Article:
City of Mountain View Unveils New R3 Zoning Update Framework at Community Meeting | New
Mountain View unveiled a new framework for the future of multi-family housing in the city at a July 19 meeting, the first of six community feedback sessions city staff are holding for each Mountain View neighborhood.
Tuesday’s Zoom meeting drew about 40 residents and focused on the Monta Loma/Farley/Rock neighborhood, though city staff provided further updates on what multi-family housing might look like throughout. Mountain View.
Over the past few years, Mountain View City Council and city staff have been looking for ways to revamp the city’s R3 zoning district. These are the parts of the city where apartments, condos, townhouses, and townhouses are allowed to be built, and that accounts for nearly a third of all homes in the city.
But current zoning ordinance requirements make it difficult for developers to build apartment and condo projects, which tend to be the most affordable types of housing zoned R3. Because of these obstacles, nearly all new development in R3 areas has resulted in expensive townhouses, said Eric Anderson, the city’s pre-planning officer.
The city is seeking to change that by making its R3 zoning ordinance less restrictive, while simultaneously working to curb travel and increase the city’s middle-income housing stock.
In 2020, city staff attempted to reimagine what R3 zoning might look like. Staff proposed a model with four sub-districts, which would each allow for varying building heights, from two to six stories, depending on the location of the development, and estimated that this framework could add up to 9,000 new homes.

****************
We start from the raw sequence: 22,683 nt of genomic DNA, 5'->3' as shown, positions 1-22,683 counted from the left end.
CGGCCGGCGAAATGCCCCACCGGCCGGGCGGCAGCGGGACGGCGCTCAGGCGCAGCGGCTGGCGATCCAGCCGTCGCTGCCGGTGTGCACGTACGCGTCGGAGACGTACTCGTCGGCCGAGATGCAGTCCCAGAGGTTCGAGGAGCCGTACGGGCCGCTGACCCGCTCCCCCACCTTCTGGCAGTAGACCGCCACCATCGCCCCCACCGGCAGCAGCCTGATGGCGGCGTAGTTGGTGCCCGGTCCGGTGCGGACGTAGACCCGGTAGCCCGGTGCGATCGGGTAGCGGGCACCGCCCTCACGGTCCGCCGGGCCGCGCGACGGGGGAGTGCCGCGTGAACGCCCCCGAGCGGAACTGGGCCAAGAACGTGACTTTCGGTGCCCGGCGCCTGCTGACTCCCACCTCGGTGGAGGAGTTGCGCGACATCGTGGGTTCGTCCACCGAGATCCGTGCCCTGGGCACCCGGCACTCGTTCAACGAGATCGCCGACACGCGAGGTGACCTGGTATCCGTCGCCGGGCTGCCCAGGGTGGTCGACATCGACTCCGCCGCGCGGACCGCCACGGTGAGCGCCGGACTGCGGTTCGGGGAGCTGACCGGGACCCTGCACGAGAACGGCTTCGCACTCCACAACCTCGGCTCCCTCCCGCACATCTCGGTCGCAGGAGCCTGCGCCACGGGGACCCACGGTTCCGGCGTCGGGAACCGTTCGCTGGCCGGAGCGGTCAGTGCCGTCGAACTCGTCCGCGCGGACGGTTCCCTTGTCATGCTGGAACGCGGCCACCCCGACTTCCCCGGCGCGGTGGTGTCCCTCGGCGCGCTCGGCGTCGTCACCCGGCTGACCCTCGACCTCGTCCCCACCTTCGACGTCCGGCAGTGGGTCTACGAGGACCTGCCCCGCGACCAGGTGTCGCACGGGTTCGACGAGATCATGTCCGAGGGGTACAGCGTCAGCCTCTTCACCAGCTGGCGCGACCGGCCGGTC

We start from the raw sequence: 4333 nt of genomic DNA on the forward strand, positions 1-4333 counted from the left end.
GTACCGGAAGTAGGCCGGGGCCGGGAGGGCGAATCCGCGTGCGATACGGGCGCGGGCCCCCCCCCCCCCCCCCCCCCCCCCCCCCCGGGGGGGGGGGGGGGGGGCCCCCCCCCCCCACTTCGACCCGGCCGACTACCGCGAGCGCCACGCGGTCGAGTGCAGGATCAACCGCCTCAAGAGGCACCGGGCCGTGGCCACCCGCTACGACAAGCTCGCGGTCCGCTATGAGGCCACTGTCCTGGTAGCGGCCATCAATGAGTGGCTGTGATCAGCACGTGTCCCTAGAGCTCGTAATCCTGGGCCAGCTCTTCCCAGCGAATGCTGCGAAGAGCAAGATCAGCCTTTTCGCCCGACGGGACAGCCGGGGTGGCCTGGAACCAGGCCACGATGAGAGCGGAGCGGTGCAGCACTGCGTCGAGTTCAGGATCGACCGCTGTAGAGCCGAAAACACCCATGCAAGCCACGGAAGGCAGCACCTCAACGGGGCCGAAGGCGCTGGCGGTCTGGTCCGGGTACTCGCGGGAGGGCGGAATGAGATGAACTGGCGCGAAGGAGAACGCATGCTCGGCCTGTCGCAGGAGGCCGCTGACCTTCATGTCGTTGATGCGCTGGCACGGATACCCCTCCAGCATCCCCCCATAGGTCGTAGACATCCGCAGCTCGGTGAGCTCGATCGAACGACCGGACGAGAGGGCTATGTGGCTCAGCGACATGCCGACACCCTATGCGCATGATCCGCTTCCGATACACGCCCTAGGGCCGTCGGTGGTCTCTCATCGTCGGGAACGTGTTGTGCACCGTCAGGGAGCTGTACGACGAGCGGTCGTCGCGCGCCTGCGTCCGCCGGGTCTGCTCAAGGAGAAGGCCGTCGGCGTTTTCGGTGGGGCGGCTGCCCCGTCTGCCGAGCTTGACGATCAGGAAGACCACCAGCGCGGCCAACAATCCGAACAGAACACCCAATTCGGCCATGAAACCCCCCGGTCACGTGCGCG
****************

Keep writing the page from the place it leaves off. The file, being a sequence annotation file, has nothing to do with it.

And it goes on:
“We developed a framework for growth that essentially maximized capacity for development,” Anderson said of the 2020 framework. “The board reviewed this in 2021 and asked staff to get more community feedback, that’s why we’re doing it today,” he said at the July 19 meeting.
The city is now introducing the public to a new framework that emphasizes “shape-based” zoning principles.
“So rather than focusing on height differences, we could also focus on scale and character differences,” Anderson said.
Kevin DeNardi, a Mountain View resident and developer, explained form-based zoning in simple terms: “Here’s the size of your box,” and the number of units inside that box depends on the developer.
“For a perfect example, I just had 50 units approved in downtown Los Altos. In downtown Los Altos zoning, it’s shape-based,” DeNardi said in an interview. ‘there’s no density allowed on site. It’s just, ‘hey, you can only go up four floors, you have to have X amount of setback – how many units can you fit?’ »
DeNardi said this approach removes barriers and makes the process more efficient for developers.
The new zoning model based on city forms divides R3 into three sub-districts (R3-A, R3-B, and R3-C) that would each allow for different scales of housing depending on a site’s location within the city : medium house scale (R3 -A), large house scale (R3-B) or block scale (R3-C).